Since the city controlled the Civic Auditorium, the city insured that no more rock concerts took place at the Civic Auditorium, thus ruining what should have been a great scene. Paradoxically, however, Santa Cruz's effective ban on rock concerts at the Civic brought to life an entirely different venue, in Scotts Valley, deep in the Santa Cruz Mountains: The Barn.

The Barn in Scotts Valley is a fascinating story in its own right, and some years ago we published my preliminary research on it. I have considerably more information today, but the thumbnail sketch is that Neal Cassady's prison psychiatrist (Dr. Leon Tabory) took over a Dairy-Barn-turned-Art-Gallery to provide a space for younger people to express themselves. The former Frapwell's Dairy Barn (built 1914) was just 7 miles North of Downtown Santa Cruz on Highway 17, towards San Jose. Scotts Valley itself was a sleepy rural community, not even incorporated as a town.

The earliest confirmed show I know of at The Barn was May 22, 1966, but there were probably some earlier shows. However, by the Summer of 1966, The Barn was just about the only hangout for longhairs outside of San Francisco, Berkeley and a few college coffeehouses. Hippies, bikers, Pranksters and other doubtful characters gathered almost every weekend to hear happening Underground bands. Scotts Valley was nestled in the Mountains, and despite efforts of the County Sheriff,  unincorporated Scotts Valley lacked the power to shut it down.

If Santa Cruz Civic Auditorium had been available as a rock venue, it would have easily trumped The Barn. Yet the city of Santa Cruz, exercising its atrophied conservative muscles, perhaps for the last time, blocked rock concerts at the Civic and paved the way for The Barn. The Barn etched vivid (if not always precise) memories on most or all of the people lucky enough to attend or work there, but its unique isolation was only viable because Santa Cruz blocked the Civic.

The community of Scotts Valley managed to close The Barn for a few months in 1967 (it was closed from April to June), but in fact the struggle against the venue was one of the principal motivators to incorporate the town. Once the town of Scotts Valley was incorporated, it was easy to shut down The Barn for good. Owner Leon Tabory was struggling financially anyway, and the building became home to the Baymonte Christian School. Some decades later, the Barn was torn down to build a parking lot for the Baymonte Christian School (the address of the school is 5000B Granite Creek Road, Scotts Valley, CA 95066).

Aftermath
March 25, 1967 Santa Cruz Civic Auditorium: The Sacred Cow Presents Quicksilver Messenger Service/The Sparrow/Blue Cheer
Somewhat mysteriously, there was another psychedelic rock show at the Santa Cruz Civic Auditorium, on March 25, 1967. Presented by The Sacred Cow (a name I have seen occasionally on posters), it featured not only Fillmore headliners Quicksilver Messenger Service, but two hip underground San Francisco bands. The presence of The Sparrow and Blue Cheer, both quite unknown outside of The Matrix at this time, clearly indicates a San Francisco promotion. This one-off show does not quite fit the narrative I have proposed above, and yet it seems to be the only exception.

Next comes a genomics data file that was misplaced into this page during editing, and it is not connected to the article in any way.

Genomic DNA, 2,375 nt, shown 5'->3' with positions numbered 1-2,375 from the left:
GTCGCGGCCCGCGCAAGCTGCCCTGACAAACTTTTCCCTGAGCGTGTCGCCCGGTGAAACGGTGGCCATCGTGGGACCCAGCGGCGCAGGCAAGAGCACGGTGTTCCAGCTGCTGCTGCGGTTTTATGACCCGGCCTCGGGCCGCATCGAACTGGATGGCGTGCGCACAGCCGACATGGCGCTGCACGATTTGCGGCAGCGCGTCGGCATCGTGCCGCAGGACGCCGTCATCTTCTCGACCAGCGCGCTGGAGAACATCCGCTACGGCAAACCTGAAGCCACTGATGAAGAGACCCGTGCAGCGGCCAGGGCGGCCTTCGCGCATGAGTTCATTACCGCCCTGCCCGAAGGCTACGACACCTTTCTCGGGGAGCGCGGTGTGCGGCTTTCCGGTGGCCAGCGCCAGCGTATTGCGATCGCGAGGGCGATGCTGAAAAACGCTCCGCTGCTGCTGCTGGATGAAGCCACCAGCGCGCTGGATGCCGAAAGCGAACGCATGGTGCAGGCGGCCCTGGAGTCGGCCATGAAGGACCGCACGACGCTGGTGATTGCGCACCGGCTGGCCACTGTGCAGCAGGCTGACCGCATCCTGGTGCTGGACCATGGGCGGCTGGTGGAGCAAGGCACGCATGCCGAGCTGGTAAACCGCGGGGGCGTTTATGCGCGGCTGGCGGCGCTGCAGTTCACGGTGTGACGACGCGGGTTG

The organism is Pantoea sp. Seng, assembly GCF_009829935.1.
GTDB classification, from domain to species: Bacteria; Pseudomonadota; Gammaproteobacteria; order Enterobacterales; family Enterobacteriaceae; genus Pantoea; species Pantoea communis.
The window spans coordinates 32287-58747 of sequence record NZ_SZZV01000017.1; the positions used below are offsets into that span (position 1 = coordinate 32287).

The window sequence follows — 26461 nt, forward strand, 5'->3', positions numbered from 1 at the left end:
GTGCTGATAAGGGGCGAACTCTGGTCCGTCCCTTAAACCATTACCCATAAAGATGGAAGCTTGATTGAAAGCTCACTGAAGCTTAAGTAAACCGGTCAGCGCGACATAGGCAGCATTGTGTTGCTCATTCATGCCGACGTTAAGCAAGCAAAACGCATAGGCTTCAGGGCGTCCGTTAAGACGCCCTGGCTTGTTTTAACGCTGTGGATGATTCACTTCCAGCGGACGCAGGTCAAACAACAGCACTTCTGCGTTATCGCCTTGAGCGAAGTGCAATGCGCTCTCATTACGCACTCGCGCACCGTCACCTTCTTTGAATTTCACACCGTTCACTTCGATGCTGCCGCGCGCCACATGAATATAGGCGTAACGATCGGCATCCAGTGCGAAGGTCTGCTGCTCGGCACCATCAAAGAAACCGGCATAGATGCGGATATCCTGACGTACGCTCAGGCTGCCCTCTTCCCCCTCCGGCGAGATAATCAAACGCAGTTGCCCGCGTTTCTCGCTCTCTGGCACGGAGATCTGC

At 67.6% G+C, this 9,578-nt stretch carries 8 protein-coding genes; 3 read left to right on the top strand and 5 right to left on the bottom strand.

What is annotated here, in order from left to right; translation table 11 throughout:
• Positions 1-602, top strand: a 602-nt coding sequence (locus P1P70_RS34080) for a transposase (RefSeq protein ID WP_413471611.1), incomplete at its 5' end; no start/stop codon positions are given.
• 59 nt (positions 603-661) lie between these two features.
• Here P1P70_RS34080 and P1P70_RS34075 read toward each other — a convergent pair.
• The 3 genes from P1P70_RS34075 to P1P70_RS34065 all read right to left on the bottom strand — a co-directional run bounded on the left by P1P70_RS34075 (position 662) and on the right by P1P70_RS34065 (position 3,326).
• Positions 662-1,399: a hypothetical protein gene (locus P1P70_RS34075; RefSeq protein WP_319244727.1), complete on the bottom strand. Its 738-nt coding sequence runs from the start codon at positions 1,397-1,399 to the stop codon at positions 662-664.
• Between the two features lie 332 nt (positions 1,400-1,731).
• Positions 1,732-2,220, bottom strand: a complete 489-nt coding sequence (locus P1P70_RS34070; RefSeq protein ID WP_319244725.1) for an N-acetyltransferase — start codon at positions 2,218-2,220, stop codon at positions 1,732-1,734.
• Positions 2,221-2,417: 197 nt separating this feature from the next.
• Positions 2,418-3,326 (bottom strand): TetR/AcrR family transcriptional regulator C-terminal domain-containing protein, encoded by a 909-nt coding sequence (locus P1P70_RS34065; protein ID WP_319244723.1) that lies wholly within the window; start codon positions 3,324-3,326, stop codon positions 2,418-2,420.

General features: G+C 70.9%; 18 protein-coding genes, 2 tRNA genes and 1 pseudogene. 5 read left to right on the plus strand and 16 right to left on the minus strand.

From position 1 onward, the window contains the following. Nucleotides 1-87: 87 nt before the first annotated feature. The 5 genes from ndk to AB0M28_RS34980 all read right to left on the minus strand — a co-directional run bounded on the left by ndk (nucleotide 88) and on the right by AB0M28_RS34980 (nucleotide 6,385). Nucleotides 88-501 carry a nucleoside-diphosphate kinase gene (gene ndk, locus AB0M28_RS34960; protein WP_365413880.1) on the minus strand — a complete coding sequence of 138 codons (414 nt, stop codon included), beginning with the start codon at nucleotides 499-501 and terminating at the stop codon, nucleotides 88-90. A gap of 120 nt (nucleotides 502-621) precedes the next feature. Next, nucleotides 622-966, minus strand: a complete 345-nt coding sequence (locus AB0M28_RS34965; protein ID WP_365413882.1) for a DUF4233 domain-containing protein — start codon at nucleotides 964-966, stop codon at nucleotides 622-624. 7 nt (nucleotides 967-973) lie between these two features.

A comment I read on a message thread, impossible to verify, suggested that the promoters claimed that the show was sponsored by the Catholic Archdiocese, and the concert was some sort of Church-sponsored Easter teenage dance. The subterfuge did not go down well, and any chance for a change of heart by the city of Santa Cruz with respect to rock concerts at the Civic Auditorium for the balance of the 1960s was lost.

In the early 1970s, Santa Cruz began allowing rock concerts at The Civic. Bill Graham Presents began using the modest venue for extra nights and out-of-town warmups, and there were many tremendous shows there for most of the 70s and 80s.

This post has been pieced together laboriously over the years from the most fragmentary bits of information. I have proposed a plausible hypothesis for the absence of rock shows in downtown Santa Cruz in the late 1960s, but I recognize that at best I only know part of the story. Any former Santa Cruz residents who recall other Civic dynamics at the time, or Cowell and Stevenson College students who remember the early days (or Crown, Merrill or College Five students who heard tales) are encouraged to Comment or email me.

Friday, May 28, 2010

895 O'Farrell Street (at Polk), San Francisco, CA The Western Front

(a poster for the Western Front concert featuring The Youngbloods, Wildflower and Initial Shock on December 1, 1967. h/t Ross for the scan)

The Western Front is a very obscure rock venue in San Francisco, only open in 1967, and mainly known only to poster collectors. I don't think it was ever financially successful as a rock venue, and its only through posters that we know of the venue at all. Although we know of some 1967 shows, I can't say I'm aware of any review, tape or eyewitness account of any of the psychedelic rock shows from 1967.